In reviewing the By-laws and Minutes of the Municipal District of Starland No. 47, there are a number of significant events that have combined to create the municipality we have today. For example, on November 9th, 1954 the municipality entered into an advertising contract with the Drumheller Mail. For $1.25 per resident per annum, the Drumheller Mail would distribute a copy of the paper to each resident, and publish the Minutes and public notices of the municipality. This contract has been re-negotiated many times over the years and we still maintain a contract with the Drumheller Mail for our advertising needs, providing notification to our landowners as need be with the supply of the newspaper to each of them.
In May of 1961, the Council authorized $34,000.00 towards the construction of the Starland Seed Cleaning Plant. A previous motion in April of 1953 to build the Seed Cleaning Plant in Michichi went to a plebiscite and was resoundingly defeated (Against 255 - For 85). The Starland Seed Cleaning Plant continues to operate today in Delia, and their Board has been very proactive in upgrading the seed cleaning equipment and services available to farmers in the municipality. Plans are underway to hopefully build a new plant in near future.
On July 12th, 1960, Council decided to purchase a C.N.R. reservoir at Michichi, a total of 81.46 acres, for $800.00 cash. The reservoir was purchased to allow the continued stock watering, and to provide for future development of recreational opportunities for the residents of the municipality. In addition to the reservoir at Michichi, the municipality also had purchased land for the McLaren Dam in February of 1957, the Morrin Bridge Campsite in July of 1987, and entered into a long-term lease with the Provincial Government for the use of the Starland Recreation Area, directly north of the Morrin Bridge. The County continues to plan for upgrading of these facilities and we constructed a new washroom / shower facility at the Michichi Campground in 2010. In addition, the Michichi Boardwalk & Interpretational Trail was developed in 2018 and several seasonal sites were developed in the campground in 2020 & 2021. All three sites now form a major local recreation and tourism network within the municipality. Then in 2021, the County entered into a 10-year lease with the Provincial Government to maintain and operate the Tolman Bridge Campsites on both the east and west side of the Red Deer River. The addition of these new campgrounds will immensely enhance the camping opportunities within Starland County.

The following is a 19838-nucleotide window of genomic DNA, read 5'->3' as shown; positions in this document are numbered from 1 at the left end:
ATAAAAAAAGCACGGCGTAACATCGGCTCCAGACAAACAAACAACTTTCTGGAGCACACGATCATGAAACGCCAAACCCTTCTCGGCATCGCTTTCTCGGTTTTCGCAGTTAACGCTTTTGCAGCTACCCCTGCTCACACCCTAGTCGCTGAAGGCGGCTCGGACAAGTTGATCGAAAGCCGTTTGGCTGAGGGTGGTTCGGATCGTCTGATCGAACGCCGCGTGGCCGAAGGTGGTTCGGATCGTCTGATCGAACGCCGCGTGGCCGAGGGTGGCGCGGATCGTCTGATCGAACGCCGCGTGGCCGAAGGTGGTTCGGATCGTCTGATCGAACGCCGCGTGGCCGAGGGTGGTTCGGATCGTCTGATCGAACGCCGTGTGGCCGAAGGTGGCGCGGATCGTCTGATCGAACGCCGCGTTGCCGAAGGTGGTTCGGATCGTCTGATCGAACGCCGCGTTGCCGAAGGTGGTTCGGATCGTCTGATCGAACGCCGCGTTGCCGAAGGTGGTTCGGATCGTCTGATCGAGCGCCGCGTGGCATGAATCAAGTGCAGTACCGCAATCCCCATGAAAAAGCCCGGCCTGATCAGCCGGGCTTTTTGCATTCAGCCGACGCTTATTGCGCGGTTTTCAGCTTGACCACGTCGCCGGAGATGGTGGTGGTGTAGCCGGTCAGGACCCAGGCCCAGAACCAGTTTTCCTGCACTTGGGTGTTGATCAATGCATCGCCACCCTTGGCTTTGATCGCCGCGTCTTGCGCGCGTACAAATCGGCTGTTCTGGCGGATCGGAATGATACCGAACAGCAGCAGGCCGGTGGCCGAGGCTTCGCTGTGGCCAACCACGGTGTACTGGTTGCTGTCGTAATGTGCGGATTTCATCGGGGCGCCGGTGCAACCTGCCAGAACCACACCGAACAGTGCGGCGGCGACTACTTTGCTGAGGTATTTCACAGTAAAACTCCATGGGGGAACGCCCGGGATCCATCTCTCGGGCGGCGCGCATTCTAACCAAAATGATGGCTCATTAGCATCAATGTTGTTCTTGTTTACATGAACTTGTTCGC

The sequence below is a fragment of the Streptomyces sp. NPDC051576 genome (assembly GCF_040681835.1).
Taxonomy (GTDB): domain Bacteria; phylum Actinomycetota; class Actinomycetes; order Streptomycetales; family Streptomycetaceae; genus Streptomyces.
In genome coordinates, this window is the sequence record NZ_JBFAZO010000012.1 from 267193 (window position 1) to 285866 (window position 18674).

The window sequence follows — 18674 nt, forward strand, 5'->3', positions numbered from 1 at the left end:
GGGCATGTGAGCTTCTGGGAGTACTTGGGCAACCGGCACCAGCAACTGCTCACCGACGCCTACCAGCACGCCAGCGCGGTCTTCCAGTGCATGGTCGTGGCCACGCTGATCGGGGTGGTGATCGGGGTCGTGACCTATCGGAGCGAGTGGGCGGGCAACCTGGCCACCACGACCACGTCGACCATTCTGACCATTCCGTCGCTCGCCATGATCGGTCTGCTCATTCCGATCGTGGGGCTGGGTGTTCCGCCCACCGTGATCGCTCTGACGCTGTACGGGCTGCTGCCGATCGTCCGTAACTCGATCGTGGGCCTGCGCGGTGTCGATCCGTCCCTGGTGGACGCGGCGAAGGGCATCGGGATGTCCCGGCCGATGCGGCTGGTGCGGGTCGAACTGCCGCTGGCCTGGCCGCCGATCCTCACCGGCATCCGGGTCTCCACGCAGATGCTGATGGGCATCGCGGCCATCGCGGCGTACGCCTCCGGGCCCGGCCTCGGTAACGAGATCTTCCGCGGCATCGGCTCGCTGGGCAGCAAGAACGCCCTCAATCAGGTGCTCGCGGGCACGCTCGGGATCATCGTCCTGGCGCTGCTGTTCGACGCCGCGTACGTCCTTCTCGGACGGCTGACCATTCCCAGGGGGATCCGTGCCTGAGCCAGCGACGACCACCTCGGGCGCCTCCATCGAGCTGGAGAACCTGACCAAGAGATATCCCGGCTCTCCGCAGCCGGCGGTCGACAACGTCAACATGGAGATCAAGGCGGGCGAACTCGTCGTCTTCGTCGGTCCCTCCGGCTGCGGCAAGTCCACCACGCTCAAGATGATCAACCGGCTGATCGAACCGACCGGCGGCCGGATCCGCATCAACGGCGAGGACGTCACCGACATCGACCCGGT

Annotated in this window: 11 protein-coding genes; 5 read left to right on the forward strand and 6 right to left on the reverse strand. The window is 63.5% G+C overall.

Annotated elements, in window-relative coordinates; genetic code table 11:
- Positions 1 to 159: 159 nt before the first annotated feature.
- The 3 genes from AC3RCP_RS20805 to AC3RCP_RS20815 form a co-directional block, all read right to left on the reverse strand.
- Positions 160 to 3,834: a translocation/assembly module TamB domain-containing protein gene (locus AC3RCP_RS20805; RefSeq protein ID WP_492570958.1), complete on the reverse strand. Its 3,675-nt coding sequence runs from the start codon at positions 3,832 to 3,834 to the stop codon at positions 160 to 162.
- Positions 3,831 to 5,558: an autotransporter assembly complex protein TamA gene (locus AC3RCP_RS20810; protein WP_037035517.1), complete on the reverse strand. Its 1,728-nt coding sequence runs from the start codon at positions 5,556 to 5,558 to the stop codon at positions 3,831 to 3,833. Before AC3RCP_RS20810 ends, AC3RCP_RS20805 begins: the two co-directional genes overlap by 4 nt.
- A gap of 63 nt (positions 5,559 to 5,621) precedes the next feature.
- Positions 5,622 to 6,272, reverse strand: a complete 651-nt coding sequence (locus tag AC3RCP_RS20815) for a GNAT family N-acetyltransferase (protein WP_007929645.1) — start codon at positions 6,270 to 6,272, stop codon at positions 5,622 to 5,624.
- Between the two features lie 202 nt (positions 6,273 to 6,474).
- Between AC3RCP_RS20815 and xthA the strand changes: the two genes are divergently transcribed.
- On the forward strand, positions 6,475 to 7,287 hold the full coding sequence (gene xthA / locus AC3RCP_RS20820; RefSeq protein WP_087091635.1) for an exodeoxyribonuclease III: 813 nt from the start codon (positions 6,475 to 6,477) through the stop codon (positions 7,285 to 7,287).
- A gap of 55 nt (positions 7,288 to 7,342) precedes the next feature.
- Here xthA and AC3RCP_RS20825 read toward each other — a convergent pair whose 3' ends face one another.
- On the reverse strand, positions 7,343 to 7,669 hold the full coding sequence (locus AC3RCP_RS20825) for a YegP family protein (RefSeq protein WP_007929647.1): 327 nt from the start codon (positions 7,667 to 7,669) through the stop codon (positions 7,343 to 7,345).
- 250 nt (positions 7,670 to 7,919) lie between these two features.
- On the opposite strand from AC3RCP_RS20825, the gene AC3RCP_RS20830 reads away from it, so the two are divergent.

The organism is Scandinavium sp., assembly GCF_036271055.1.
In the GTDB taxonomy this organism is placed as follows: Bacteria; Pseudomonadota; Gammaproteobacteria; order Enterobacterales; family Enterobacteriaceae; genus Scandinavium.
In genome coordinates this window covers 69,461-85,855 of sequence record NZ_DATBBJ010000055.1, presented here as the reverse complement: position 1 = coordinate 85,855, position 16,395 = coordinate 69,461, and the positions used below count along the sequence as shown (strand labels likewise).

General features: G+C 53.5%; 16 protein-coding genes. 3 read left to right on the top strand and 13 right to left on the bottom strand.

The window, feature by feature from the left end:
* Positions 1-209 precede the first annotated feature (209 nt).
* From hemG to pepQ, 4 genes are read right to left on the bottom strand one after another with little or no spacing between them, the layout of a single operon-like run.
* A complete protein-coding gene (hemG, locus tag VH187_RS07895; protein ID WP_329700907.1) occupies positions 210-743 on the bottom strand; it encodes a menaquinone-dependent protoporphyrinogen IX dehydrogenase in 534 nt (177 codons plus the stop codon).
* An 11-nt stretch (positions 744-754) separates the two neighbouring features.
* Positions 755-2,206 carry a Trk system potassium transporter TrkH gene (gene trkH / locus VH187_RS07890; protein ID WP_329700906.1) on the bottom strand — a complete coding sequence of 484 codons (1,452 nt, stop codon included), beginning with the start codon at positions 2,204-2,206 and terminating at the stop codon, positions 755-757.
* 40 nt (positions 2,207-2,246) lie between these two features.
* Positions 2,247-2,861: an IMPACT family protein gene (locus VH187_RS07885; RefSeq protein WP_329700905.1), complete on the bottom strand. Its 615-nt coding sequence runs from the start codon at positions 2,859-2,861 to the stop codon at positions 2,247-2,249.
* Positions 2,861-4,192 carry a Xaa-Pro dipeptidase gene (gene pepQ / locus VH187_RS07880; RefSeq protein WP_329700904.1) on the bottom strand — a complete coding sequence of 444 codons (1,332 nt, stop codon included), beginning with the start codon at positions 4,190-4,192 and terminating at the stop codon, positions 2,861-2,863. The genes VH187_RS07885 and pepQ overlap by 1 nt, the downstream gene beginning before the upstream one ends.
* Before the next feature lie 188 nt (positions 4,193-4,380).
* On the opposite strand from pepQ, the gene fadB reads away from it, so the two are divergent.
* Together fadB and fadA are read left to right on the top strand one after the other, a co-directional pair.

On August 12th, 1958, the Council of the municipality decided to purchase some additional property for expansion to the public works shop in Morrin. At that time, there was some speculation that the municipality would be forced into becoming a County, and it was felt that some additional room would be required to accommodate the storage of school busses. The transition to a County never materialized, but 3.13 acres of land was purchased from Gideon Winkjer for $950.00, and the land base was in place for what is now our public works yard. On June 20th, 1967, a By-law was passed to provide for the construction of a new public works shop on the property that had previously been acquired. The original By-law had met with some opposition, and was ultimately quashed; however, in October of 1967, a second by-law was attempted, and a new shop measuring 100 feet by 60 feet was constructed for $46,498.00.
In January of 1970, the Villages of Delia, Morrin, Munson, Rumsey and Craigmyle, along with the Municipal District of Starland No. 47, joined together to form a regional recreation board called the Starland Recreation and Parks Board. Changes to provincial grants lead to the demise of the Recreation Board, although Starland County does continue to distribute annual operating grants to the many halls and community organizations in the area.
On October 30th, 1972, the Council of the Municipal District of Starland No. 47 came to the realization that the office building located on Lot 10 and the North Half of Lot 11, in Block 2, in the Village of Morrin was no longer large enough to accommodate the administration. A By-law was passed that would see the construction of a new administration office on Lots 7, 8 and 9, in Block 1, Registered Plan 4110 A.J., in the Village of Morrin. The office was designed by the architectural firm of Beatson and Finlayson of Calgary, and the tender for the construction of the 64 foot by 58 foot building, with a full basement, was awarded to Greene Construction of Drumheller for a low tender price of $129,940.00. The construction of the office was financed in a very creative manner that included the use of $12,000.00 in reserves, $39,976.28 from the tax sale surplus account, $32,000.00 of Government of Canada Bonds, and a $60,000.00 short term loan which was to be paid off by a 2.0 mill increase in taxes for the years 1973-75. A Federal Government Winter Works Program required construction to commence in October of 1972. A fire occurred in the office prior to completion of the construction, and this greatly delayed the opening of the new municipal office. The office was however completed and was very functional for over thirty-five years.